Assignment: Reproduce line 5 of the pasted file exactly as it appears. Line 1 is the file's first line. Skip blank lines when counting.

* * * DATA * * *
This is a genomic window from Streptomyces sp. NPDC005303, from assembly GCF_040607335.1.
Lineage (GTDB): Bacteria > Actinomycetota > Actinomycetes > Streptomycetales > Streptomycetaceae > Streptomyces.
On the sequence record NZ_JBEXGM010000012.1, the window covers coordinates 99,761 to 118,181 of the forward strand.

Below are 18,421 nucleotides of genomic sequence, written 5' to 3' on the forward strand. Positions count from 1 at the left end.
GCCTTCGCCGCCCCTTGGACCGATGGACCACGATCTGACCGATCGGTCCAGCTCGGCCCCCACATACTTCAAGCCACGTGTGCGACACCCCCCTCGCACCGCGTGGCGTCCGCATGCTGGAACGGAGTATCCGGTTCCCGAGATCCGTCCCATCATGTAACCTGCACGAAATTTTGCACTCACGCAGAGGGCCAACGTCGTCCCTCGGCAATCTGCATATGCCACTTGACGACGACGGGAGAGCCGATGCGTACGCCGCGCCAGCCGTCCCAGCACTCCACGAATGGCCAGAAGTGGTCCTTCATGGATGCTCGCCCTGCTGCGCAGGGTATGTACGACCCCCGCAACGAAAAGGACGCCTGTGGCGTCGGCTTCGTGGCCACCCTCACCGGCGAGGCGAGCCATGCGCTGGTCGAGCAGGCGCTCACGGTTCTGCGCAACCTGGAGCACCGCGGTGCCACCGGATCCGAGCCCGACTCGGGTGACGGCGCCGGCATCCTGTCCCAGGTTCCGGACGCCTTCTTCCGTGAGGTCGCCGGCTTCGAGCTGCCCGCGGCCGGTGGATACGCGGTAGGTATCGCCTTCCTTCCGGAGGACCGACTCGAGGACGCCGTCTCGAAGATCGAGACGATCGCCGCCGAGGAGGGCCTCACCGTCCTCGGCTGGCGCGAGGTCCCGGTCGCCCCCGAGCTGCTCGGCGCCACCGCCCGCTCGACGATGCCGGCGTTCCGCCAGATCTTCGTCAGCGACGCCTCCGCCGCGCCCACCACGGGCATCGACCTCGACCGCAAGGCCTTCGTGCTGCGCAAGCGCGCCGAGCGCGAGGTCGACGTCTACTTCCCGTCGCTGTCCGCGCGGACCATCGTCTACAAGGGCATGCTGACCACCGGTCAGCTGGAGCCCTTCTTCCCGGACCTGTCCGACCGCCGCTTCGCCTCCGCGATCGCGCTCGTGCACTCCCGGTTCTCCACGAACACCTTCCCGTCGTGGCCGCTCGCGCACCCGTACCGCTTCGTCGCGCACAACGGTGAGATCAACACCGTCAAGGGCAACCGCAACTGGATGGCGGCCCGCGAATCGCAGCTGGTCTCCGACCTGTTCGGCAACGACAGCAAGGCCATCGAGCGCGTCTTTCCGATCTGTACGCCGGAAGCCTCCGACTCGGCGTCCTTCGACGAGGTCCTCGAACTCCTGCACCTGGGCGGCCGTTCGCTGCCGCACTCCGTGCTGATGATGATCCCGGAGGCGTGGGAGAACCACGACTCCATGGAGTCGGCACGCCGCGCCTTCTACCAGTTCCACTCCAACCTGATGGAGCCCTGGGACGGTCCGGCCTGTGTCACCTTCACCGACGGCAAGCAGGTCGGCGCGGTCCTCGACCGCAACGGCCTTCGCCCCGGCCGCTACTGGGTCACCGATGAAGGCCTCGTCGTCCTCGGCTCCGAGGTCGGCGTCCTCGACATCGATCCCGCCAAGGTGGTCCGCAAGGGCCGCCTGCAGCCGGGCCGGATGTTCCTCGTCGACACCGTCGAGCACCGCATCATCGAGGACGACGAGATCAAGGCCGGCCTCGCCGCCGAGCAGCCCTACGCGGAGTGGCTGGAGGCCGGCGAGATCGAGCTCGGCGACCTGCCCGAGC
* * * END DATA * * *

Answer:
GCCTTCGCCGCCCCTTGGACCGATGGACCACGATCTGACCGATCGGTCCAGCTCGGCCCCCACATACTTCAAGCCACGTGTGCGACACCCCCCTCGCACCGCGTGGCGTCCGCATGCTGGAACGGAGTATCCGGTTCCCGAGATCCGTCCCATCATGTAACCTGCACGAAATTTTGCACTCACGCAGAGGGCCAACGTCGTCCCTCGGCAATCTGCATATGCCACTTGACGACGACGGGAGAGCCGATGCGTACGCCGCGCCAGCCGTCCCAGCACTCCACGAATGGCCAGAAGTGGTCCTTCATGGATGCTCGCCCTGCTGCGCAGGGTATGTACGACCCCCGCAACGAAAAGGACGCCTGTGGCGTCGGCTTCGTGGCCACCCTCACCGGCGAGGCGAGCCATGCGCTGGTCGAGCAGGCGCTCACGGTTCTGCGCAACCTGGAGCACCGCGGTGCCACCGGATCCGAGCCCGACTCGGGTGACGGCGCCGGCATCCTGTCCCAGGTTCCGGACGCCTTCTTCCGTGAGGTCGCCGGCTTCGAGCTGCCCGCGGCCGGTGGATACGCGGTAGGTATCGCCTTCCTTCCGGAGGACCGACTCGAGGACGCCGTCTCGAAGATCGAGACGATCGCCGCCGAGGAGGGCCTCACCGTCCTCGGCTGGCGCGAGGTCCCGGTCGCCCCCGAGCTGCTCGGCGCCACCGCCCGCTCGACGATGCCGGCGTTCCGCCAGATCTTCGTCAGCGACGCCTCCGCCGCGCCCACCACGGGCATCGACCTCGACCGCAAGGCCTTCGTGCTGCGCAAGCGCGCCGAGCGCGAGGTCGACGTCTACTTCCCGTCGCTGTCCGCGCGGACCATCGTCTACAAGGGCATGCTGACCACCGGTCAGCTGGAGCCCTTCTTCCCGGACCTGTCCGACCGCCGCTTCGCCTCCGCGATCGCGCTCGTGCACTCCCGGTTCTCCACGAACACCTTCCCGTCGTGGCCGCTCGCGCACCCGTACCGCTTCGTCGCGCACAACGGTGAGATCAACACCGTCAAGGGCAACCGCAACTGGATGGCGGCCCGCGAATCGCAGCTGGTCTCCGACCTGTTCGGCAACGACAGCAAGGCCATCGAGCGCGTCTTTCCGATCTGTACGCCGGAAGCCTCCGACTCGGCGTCCTTCGACGAGGTCCTCGAACTCCTGCACCTGGGCGGCCGTTCGCTGCCGCACTCCGTGCTGATGATGATCCCGGAGGCGTGGGAGAACCACGACTCCATGGAGTCGGCACGCCGCGCCTTCTACCAGTTCCACTCCAACCTGATGGAGCCCTGGGACGGTCCGGCCTGTGTCACCTTCACCGACGGCAAGCAGGTCGGCGCGGTCCTCGACCGCAACGGCCTTCGCCCCGGCCGCTACTGGGTCACCGATGAAGGCCTCGTCGTCCTCGGCTCCGAGGTCGGCGTCCTCGACATCGATCCCGCCAAGGTGGTCCGCAAGGGCCGCCTGCAGCCGGGCCGGATGTTCCTCGTCGACACCGTCGAGCACCGCATCATCGAGGACGACGAGATCAAGGCCGGCCTCGCCGCCGAGCAGCCCTACGCGGAGTGGCTGGAGGCCGGCGAGATCGAGCTCGGCGACCTGCCCGAGC